1 These data cubes contain experimental statistics of the number of persons whose principal source of income is from own unincorporated business(es) (PSIOUB), their income from their own unincorporated business and their total income from all sources.
2 These data are available for various levels of the Australian Standard Geographical Classification (ASGC) including statistical local areas (SLAs) and local government areas (LGAs), in each state and territory of Australia for the years 1996-97 to 2003-04. For the years 2001-02 to 2003-04 data by sex (males, females) are also available.
3 These data have been compiled from the Australian Taxation Office's (ATO) Individual Income Tax Return Database and are part of the Australian Bureau of Statistics' (ABS) program to increase the range of regional statistics available, particularly through the use of administrative information collected by other government agencies.
4 The ABS wishes to acknowledge the support the ATO has provided in compiling these statistics and in assisting the ABS in its aim to increase the range of regional data available to users of regional statistics. Without such support the wide range of statistics published by the ABS would not be available.
5 Further information on this series, including comparisons with selected ABS data, is detailed in Information Paper: Persons with Main Source of Income from Own Unincorporated Business, Experimental Estimates for Small Areas, Australia, 1996-97 to 2003-04 (cat. no. 6225.0).
6 All individual income tax statistics provided to the ABS by the ATO have been in aggregated form only, at the SLA level. Information about individual taxpayers has not been released to the ABS.
7 The statistics, prior to being provided to the ABS, have also been subjected to a confidentiality process that randomly adjusts cells in tables with small values. This includes altering some small cells to zero. Caution should therefore be exercised in deducing that there are no people in an area with certain characteristics and, in general, no reliance should be placed on cells with small values in tables. The application of this process prevents the risk of inadvertently releasing any information that may identify an individual while, for most purposes, the overall information value of the statistics have not been impaired.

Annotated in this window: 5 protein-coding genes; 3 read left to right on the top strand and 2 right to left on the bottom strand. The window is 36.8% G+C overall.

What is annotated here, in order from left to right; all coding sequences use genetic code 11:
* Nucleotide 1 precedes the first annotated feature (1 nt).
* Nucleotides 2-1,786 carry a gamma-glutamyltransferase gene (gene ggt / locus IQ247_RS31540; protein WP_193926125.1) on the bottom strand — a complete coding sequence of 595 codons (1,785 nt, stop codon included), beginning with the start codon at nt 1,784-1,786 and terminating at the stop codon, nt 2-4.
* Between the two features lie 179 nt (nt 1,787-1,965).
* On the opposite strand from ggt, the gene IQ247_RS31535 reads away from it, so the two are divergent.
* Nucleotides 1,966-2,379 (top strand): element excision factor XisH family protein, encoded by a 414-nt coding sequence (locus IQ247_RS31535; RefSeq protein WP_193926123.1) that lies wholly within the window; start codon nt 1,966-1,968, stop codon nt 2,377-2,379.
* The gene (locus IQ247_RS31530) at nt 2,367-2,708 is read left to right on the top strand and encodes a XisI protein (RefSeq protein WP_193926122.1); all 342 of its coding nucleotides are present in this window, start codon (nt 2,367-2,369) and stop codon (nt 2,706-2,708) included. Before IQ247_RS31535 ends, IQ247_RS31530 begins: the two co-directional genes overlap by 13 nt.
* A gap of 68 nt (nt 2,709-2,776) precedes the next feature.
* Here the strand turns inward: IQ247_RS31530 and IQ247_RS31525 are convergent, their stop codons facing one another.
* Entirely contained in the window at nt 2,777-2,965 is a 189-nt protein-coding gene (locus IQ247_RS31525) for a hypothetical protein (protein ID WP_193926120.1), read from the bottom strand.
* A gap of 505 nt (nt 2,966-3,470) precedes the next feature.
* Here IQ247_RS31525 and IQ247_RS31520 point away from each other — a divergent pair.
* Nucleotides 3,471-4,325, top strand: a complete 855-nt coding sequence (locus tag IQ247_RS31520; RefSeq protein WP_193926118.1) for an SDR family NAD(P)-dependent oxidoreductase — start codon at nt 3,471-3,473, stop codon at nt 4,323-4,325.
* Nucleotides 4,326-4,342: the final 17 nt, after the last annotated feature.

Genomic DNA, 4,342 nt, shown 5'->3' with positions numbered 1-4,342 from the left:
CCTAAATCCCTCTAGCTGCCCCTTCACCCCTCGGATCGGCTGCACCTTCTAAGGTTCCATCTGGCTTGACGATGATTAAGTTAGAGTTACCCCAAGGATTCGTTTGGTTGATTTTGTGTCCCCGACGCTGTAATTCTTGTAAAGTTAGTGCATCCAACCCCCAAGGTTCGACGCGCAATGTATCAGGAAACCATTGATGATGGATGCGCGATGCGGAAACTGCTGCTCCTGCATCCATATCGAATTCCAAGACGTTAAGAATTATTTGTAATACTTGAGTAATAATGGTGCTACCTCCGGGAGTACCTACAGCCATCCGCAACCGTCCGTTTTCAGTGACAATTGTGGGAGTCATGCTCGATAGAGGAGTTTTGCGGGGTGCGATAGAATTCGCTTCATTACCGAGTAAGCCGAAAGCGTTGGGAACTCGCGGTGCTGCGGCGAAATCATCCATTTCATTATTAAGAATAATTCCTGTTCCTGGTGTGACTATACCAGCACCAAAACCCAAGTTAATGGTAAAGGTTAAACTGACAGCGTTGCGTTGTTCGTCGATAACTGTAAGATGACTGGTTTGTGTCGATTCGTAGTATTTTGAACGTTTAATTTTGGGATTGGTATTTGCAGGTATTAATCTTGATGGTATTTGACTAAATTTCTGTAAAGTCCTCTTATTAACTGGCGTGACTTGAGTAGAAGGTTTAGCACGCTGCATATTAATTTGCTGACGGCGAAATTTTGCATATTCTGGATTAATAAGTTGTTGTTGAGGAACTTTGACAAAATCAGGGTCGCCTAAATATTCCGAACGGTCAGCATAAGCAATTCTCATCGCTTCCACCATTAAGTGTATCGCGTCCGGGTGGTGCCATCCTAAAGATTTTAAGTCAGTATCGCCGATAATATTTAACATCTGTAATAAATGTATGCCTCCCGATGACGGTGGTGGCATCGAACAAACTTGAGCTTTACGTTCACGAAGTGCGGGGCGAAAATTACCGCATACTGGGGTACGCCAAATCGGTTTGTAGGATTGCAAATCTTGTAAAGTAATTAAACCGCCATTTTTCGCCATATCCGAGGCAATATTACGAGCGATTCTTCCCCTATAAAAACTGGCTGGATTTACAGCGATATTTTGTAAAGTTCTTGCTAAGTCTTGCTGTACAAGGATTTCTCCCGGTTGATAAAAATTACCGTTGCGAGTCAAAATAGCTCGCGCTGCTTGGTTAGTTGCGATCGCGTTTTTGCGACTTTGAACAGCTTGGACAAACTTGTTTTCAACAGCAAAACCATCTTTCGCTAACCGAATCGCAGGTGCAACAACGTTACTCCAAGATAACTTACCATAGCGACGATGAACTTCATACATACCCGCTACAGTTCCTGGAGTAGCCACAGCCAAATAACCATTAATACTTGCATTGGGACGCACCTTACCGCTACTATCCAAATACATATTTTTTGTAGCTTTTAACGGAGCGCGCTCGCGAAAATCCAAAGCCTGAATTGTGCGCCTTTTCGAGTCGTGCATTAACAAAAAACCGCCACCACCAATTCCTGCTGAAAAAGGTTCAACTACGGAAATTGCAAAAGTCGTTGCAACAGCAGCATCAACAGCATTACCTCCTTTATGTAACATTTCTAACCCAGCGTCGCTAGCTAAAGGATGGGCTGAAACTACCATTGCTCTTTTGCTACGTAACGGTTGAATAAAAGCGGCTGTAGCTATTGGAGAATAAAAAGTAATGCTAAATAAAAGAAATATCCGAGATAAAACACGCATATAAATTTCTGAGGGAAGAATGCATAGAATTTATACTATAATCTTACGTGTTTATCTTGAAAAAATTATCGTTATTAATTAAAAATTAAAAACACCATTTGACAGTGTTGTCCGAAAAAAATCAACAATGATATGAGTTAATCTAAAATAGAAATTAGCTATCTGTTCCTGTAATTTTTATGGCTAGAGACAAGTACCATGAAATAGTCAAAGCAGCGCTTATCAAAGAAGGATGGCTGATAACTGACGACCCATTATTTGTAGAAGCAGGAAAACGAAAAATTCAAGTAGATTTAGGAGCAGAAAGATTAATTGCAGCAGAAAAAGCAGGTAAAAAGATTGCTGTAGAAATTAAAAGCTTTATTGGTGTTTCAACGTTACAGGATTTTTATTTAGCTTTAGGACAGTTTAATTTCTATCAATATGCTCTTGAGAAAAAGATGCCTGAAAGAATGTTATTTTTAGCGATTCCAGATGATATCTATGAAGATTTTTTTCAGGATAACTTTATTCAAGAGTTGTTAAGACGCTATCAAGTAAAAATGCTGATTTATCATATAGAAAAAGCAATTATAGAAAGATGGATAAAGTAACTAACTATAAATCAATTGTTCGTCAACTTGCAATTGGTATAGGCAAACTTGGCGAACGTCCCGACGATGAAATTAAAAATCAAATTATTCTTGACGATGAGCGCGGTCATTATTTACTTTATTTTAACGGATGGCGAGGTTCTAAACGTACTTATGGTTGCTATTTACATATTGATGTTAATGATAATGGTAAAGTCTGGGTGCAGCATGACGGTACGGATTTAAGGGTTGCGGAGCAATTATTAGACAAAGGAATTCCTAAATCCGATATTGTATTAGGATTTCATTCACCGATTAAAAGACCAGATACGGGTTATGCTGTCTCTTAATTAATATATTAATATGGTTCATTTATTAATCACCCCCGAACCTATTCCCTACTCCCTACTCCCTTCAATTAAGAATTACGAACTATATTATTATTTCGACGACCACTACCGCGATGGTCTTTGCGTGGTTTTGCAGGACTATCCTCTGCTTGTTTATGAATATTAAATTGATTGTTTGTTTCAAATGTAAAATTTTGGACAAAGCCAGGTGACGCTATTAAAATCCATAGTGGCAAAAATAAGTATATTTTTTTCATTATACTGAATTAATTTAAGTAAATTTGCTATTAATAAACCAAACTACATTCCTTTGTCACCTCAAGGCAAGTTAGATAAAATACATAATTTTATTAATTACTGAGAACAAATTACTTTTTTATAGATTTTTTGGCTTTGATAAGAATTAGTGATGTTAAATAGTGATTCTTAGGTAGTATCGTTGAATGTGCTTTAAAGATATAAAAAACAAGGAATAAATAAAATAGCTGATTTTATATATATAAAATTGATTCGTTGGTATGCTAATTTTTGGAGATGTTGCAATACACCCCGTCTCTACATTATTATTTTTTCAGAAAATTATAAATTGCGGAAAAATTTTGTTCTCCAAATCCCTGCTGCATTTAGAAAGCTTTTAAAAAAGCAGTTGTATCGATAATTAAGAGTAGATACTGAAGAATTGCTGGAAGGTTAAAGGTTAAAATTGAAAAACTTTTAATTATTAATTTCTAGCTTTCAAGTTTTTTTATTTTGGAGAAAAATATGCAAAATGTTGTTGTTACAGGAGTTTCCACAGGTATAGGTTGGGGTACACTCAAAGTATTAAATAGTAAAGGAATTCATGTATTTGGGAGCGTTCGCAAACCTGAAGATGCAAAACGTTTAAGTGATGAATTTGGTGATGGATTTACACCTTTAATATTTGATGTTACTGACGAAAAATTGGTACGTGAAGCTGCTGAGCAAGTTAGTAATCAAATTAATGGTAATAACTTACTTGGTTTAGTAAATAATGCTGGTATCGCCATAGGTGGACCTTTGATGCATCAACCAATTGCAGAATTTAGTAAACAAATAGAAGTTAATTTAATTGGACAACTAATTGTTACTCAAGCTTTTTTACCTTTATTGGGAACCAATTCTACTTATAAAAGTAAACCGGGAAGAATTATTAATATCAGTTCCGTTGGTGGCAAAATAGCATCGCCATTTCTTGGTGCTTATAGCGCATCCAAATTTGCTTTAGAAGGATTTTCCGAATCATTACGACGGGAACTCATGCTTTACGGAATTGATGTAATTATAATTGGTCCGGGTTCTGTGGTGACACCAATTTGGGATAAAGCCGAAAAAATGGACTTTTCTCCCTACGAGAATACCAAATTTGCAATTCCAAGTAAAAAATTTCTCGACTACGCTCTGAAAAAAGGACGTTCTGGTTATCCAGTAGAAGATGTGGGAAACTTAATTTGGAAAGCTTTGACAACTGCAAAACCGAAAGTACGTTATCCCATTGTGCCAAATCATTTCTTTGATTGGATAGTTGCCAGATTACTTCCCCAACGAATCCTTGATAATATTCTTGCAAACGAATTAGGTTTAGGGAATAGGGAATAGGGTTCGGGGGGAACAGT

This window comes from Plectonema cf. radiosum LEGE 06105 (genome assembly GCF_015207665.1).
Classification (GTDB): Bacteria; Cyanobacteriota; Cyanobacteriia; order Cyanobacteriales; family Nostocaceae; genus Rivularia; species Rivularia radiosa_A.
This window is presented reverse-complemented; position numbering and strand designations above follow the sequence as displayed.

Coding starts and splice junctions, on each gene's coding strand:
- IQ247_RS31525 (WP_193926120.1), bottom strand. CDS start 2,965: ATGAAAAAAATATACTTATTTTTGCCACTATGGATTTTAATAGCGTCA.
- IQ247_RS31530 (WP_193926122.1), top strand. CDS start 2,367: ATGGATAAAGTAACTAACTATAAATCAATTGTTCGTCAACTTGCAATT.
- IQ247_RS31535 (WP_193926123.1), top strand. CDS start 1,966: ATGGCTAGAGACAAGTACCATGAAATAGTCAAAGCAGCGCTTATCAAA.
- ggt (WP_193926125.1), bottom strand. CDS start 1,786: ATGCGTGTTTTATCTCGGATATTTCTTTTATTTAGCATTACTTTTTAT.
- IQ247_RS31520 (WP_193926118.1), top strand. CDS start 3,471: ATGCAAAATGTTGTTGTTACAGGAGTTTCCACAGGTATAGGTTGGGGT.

SCOPE AND COVERAGE
8 The scope of the statistics presented in these data cubes relate only to persons whose principal (or main) source of income is from own unincorporated business (PSIOUB). These persons may also have other sources of income.
9 PSIOUB have been defined as:
persons aged 15 years and over who have submitted an Individual Income Tax Return and for whom income from their own unincorporated business, or businesses, was the principal (or main) source of their personal income for the financial year.
10 Own unincorporated business income has been defined as the total aggregated income received from the following business-related data items as reported on the Individual Income Tax Return:
- net business income (or loss)
- distribution from partnerships
- distribution from trusts (primary production only), and
- net personal services income.
Note: Refer to the Glossary for further information on these terms.
Distribution from trusts - primary production
12 For the purposes of defining PSIOUB, only distributions from trusts with primary production activity have been included under the broad assumption that these individuals were mainly involved in their own farm business. For tax purposes, primary production activity refers to production resulting directly from the cultivation of land; the maintenance of animals or poultry for the purpose of selling them or their bodily produce, including natural increase; fishing operations; forest operations and horticulture; and includes the manufacture of dairy produce by the person who produced the raw material used in that manufacture.
Distribution from trusts - non-primary production